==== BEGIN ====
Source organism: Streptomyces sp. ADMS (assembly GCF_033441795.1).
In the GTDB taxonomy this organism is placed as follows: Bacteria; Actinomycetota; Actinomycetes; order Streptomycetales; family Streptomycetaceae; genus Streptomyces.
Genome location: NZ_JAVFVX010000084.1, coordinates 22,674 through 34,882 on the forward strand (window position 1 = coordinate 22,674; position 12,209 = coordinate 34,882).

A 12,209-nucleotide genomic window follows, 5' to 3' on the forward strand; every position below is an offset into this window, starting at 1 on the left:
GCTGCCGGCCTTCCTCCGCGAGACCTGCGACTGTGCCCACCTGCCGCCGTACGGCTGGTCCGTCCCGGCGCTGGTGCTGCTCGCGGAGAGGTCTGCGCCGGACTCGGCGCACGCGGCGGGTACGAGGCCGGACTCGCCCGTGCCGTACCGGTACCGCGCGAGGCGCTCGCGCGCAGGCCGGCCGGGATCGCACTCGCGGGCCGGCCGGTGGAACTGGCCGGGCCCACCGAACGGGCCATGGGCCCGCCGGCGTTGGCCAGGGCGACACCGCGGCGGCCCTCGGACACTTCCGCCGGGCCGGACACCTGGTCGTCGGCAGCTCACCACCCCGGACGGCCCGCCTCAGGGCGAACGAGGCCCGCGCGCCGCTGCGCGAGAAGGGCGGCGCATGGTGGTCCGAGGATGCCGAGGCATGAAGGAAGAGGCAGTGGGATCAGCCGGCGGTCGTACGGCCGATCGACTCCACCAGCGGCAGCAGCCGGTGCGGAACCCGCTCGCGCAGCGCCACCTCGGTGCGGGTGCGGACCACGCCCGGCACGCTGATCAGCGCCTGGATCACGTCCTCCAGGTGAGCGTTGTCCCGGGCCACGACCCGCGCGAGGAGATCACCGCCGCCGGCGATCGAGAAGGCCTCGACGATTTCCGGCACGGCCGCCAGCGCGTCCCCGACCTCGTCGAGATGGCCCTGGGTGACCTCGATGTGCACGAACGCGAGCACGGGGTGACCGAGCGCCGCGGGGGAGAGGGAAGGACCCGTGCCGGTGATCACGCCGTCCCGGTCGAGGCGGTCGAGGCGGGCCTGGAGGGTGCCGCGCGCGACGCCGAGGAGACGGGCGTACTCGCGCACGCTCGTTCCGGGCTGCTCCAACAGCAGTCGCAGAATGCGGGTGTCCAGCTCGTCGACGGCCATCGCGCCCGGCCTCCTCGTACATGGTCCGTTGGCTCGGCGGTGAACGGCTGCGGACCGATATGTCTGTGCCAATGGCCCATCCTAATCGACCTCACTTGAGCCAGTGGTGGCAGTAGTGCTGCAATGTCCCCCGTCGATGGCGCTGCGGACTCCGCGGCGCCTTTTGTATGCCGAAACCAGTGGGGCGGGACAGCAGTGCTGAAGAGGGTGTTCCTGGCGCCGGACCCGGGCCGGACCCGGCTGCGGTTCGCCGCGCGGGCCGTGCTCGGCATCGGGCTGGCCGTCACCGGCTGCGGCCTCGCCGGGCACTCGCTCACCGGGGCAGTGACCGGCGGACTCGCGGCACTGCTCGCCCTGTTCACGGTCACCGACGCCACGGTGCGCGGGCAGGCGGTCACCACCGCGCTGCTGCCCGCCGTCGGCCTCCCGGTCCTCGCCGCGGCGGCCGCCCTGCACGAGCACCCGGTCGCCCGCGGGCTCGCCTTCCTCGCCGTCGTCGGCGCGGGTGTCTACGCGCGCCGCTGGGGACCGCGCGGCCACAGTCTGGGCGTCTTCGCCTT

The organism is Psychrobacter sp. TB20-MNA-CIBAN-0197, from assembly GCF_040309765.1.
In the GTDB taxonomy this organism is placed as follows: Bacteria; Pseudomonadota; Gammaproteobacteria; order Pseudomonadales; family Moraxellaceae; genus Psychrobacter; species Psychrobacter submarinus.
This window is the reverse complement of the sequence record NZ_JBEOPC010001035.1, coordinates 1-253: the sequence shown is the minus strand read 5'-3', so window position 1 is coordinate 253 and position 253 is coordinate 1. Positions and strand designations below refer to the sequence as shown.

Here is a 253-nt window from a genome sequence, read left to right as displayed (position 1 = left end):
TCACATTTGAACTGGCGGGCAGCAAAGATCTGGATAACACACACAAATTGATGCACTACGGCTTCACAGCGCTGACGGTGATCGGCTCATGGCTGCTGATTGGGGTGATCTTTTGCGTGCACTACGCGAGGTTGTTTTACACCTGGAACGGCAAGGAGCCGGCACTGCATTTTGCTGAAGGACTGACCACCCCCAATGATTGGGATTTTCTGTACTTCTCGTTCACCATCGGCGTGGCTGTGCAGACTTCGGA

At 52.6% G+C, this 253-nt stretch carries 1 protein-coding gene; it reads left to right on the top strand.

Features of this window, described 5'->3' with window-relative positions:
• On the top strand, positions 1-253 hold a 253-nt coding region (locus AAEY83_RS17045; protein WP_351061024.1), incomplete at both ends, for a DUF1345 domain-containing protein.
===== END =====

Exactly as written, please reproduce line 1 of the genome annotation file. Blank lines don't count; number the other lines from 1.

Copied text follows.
Source organism: Streptomyces sp. ADMS (assembly GCF_033441795.1).